Principles of Strategy, with Historical Illustrations

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General Service Schools Press, 1921 - 367 pages
 

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Page 144 - ... forces upon points of collision ; that we must fail unless we can find some way of making our advantage an overmatch for his ; and that this can only be done by menacing him with superior forces at different points at the same time, so that we can safely attack one or both if he makes no change ; and if he weakens one to strengthen the other, forbear to attack the strengthened one, but seize and hold the weakened one, gaining so much.
Page 30 - This aspiration is directly antagonistic to the great universal laws which rule all life. /War is a biological necessity of the first importance, a regulative element in the life of mankind which cannot be dispensed with, since without it an unhealthy development will follow, which excludes every advancement of the race, and therefore all real civilization.
Page 144 - I state my general idea of this war to be that we have the greater numbers, and the enemy has the greater facility of concentrating forces upon points of collision; that we must fail unless we can find some way of making our advantage an overmatch for his; and that this can only be done by menacing him with superior forces at different points at the same time...
Page 30 - Public war is a state of armed hostility between sovereign nations or governments. It is a law and requisite of civilized existence that men live in political, continuous societies, forming organized units, called states or nations, whose constituents bear, enjoy, and suffer, advance and retrograde together, in peace and in war.
Page 10 - ... those who are present at the scene of action, who see the country, who see the enemy; who see the advantages that occasions offer, and who, like people embarked in the same ship, are sharers of the danger.
Page 257 - The men must be impressed with the fact that, having made a considerable advance under fire and having been checked, it is suicidal to turn back in daylight. If they can advance no farther, they must intrench and hold on until the fall of darkness or a favorable turn in...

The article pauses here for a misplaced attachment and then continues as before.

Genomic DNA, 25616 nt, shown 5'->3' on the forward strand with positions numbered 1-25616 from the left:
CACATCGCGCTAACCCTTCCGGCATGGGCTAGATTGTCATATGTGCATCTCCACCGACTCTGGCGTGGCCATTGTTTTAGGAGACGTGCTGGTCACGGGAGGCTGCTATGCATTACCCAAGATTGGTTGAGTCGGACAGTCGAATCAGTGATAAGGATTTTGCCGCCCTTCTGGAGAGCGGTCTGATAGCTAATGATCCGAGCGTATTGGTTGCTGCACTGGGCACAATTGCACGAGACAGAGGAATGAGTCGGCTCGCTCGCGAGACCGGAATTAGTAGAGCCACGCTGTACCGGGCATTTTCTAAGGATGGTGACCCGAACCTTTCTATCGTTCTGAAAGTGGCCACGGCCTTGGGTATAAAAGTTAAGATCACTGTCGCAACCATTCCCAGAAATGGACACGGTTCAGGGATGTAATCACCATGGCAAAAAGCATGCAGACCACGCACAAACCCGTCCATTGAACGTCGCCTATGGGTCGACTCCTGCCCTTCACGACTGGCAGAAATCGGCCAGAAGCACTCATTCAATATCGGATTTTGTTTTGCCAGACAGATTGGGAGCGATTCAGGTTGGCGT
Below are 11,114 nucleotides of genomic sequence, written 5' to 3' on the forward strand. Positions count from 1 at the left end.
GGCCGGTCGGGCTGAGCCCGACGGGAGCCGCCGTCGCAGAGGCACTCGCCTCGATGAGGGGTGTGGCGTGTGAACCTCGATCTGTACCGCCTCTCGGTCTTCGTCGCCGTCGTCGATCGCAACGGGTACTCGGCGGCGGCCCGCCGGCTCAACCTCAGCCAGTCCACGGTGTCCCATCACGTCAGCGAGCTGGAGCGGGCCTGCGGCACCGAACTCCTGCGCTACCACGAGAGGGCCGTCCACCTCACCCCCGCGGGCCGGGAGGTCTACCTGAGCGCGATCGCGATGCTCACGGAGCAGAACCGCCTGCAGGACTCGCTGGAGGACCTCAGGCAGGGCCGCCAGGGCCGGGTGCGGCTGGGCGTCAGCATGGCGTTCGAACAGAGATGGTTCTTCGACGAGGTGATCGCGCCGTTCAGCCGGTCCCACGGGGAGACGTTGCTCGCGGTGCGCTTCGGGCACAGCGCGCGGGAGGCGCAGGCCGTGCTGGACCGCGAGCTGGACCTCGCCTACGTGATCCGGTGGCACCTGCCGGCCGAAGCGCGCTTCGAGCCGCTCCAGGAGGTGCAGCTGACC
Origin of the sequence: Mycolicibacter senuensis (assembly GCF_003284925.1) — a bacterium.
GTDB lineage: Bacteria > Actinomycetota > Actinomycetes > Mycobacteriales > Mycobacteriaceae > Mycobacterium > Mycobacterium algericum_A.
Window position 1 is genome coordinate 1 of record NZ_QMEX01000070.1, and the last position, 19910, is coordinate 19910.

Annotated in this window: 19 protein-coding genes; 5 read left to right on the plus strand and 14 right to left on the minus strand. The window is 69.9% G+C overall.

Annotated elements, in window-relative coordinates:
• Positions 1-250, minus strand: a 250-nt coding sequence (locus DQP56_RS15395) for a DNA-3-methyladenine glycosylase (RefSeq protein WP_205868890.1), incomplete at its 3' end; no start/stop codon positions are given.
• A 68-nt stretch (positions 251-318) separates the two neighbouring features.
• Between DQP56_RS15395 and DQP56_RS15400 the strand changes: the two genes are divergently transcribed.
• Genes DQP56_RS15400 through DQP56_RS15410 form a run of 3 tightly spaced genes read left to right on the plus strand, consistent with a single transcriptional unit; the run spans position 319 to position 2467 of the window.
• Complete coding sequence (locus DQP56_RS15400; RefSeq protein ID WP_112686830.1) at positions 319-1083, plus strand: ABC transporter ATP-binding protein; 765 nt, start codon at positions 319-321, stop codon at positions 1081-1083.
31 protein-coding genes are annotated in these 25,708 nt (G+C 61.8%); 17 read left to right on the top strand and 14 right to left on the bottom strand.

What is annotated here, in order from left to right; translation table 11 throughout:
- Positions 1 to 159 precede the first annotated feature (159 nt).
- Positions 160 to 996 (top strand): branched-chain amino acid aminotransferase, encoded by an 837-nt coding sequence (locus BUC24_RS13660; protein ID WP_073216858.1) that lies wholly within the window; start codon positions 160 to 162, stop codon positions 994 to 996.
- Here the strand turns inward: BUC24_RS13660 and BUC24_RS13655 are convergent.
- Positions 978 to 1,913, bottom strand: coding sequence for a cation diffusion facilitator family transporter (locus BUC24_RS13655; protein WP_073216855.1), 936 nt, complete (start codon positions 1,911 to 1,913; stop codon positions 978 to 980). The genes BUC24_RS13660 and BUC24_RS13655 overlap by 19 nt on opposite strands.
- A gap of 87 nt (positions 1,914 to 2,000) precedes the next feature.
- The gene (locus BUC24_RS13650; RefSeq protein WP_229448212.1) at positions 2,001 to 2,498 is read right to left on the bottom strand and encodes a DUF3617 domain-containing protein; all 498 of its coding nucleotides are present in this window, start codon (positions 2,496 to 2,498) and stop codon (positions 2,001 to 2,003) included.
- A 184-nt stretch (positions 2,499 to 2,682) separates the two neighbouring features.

Page 10 - ... should be entered; where magazines should be formed; how provisions should be conveyed by land and sea; and when it is proper to engage the enemy, .when to lie quiet.
Page 257 - At the first firing position the attack seeks to gain fire superiority. This may necessitate a steady, accurate fire for a long time. The object is to subdue the enemy's fire and keep it subdued so that the attacking troops may advance from this point to a favorable place near the enemy from which the charge may be made. Hence, in the advance by rushes, sufficient rifles must be kept constantly in action to keep down the enemy's fire; this determines the size of the fraction rushing.
Page 10 - That commanders should be counselled, chiefly, by persons of known talent ; by those who have made the art of war their particular study, and whose knowledge is derived from...
Page 5 - Read and reread the campaigns of Alexander, Hannibal, Caesar, Gustavus Adolphus, Turenne, Eugene, and Frederick ; take them for your model, that is the only way of becoming a great captain, to obtain the secrets of the art of war.

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